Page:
I do not code myself but I have great respect for those who do. However, I do participate in a very meaningful way on every aspect of what we build, from hiring the most talented engineers and directing them in every way with input and encouragement. Every piece of technology that Plum Alley offers—the conceptual framework, features, and the visual aspect—is the result of hours of deliberate thinking, building, and testing.
The Plum Alley team now has experience with e-commerce technology, open source, private social networks, and crowdfunding technology. We’ve also been open to experimenting with new languages, frameworks, and technologies.
We started our crowdfunding functionality with what is known in startup land as the MVP (minimal viable product) and, with that, learned from our users’ behavior and feedback. We’ve had moments where the site malfunctioned due to bugs. Every time that happened we had the entire team working around the clock to solve the problem. It was excruciating and one of the most challenging times as a founder.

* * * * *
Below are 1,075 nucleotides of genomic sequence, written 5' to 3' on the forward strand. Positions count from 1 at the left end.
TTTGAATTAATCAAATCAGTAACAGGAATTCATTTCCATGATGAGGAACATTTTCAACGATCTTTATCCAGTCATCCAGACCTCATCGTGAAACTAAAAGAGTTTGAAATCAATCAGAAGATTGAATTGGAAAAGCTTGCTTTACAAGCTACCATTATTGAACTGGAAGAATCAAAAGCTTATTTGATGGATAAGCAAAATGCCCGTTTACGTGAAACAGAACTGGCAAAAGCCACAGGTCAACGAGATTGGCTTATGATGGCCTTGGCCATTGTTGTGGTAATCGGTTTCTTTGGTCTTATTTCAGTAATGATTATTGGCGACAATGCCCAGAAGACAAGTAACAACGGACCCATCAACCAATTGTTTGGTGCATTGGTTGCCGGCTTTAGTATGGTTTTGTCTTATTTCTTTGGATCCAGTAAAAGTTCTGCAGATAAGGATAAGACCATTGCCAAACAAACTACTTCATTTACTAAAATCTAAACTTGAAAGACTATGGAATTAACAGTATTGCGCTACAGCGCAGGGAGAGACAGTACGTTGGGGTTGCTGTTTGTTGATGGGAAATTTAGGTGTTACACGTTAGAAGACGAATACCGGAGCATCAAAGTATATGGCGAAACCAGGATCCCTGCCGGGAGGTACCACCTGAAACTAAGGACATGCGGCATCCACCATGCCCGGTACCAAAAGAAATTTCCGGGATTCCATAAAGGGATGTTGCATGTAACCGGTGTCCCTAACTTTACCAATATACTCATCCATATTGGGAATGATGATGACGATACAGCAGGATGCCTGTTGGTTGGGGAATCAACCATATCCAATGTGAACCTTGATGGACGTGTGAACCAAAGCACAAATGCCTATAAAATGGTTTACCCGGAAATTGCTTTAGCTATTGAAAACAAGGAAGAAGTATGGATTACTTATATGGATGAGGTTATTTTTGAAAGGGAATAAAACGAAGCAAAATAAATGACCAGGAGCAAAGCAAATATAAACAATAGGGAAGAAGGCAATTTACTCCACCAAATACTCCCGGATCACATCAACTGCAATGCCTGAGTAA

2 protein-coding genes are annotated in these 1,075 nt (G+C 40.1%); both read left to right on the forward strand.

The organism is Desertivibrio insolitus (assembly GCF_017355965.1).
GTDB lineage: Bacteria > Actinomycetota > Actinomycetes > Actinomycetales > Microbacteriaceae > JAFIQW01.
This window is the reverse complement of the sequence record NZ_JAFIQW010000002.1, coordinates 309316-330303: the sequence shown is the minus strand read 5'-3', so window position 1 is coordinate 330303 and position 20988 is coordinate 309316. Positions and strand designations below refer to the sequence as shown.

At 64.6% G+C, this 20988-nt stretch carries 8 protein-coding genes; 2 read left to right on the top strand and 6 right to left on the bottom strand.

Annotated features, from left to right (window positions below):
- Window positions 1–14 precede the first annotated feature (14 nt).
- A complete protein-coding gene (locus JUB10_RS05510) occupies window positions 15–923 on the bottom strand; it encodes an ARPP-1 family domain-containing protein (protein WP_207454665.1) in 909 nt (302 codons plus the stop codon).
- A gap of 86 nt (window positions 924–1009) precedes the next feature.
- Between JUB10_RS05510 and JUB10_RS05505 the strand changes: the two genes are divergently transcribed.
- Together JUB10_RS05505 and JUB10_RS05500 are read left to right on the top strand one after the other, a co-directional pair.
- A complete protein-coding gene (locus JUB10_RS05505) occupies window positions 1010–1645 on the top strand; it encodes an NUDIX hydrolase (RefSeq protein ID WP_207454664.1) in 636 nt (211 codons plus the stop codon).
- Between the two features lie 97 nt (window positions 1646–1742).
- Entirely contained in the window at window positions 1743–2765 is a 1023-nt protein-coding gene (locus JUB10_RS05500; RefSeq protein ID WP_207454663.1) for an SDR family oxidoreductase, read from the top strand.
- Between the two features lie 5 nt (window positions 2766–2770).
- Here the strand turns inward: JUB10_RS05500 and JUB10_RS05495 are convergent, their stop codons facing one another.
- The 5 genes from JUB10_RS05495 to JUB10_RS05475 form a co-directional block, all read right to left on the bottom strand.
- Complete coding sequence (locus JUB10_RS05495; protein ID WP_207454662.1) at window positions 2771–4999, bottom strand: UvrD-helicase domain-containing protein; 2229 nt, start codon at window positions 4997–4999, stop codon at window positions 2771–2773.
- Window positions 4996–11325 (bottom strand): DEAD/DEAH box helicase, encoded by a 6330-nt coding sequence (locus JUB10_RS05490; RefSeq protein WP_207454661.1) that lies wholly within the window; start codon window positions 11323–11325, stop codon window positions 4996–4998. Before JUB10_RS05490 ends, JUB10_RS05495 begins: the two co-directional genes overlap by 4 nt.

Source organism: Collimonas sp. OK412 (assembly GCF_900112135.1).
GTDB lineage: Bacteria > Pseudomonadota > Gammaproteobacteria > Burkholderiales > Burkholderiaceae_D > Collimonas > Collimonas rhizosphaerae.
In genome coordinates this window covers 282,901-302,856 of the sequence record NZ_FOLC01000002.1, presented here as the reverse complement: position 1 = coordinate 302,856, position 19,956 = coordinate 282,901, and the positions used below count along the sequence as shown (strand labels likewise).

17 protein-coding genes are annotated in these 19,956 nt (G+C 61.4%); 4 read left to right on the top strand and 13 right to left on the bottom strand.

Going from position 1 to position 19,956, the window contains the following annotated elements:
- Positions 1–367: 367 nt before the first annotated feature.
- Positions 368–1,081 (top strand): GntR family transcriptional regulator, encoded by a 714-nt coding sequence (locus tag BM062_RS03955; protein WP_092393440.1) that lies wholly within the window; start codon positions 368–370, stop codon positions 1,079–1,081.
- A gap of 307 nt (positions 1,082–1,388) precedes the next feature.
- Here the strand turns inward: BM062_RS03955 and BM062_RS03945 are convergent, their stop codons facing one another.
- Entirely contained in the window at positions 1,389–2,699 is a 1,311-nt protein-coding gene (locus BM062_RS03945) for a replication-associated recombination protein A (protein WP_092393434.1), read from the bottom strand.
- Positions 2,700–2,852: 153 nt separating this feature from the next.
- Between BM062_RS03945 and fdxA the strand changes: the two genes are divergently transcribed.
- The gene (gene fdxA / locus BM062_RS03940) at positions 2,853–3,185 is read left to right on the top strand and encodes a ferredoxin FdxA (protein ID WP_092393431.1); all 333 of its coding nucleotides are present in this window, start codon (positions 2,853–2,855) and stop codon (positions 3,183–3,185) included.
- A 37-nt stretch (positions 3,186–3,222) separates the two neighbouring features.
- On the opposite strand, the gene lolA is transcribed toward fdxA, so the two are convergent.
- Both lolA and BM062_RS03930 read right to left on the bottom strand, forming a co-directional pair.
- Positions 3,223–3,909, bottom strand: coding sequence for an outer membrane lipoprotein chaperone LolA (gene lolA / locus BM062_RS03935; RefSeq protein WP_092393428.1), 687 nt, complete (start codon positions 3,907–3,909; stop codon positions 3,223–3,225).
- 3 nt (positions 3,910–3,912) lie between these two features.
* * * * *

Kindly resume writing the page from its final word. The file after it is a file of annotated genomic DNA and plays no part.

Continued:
One thing we know is that every site encounters problems. Just today, here is a tweet from Kickstarter: “We’re experiencing site issues at the moment — we’ll keep you posted, but in the meantime you can check here: http://status.kickstarter.com“
One thing we have observed is that many people are not comfortable with technology and lack confidence when using websites. Sometimes this is a matter of age or confidence and the easy thing to do is to think there might be a problem with the site. Despite the thousands of people who have completed successful transactions and campaigns on the Plum Alley site, there are still some that need our special support and guidance. We are only too happy to help them out.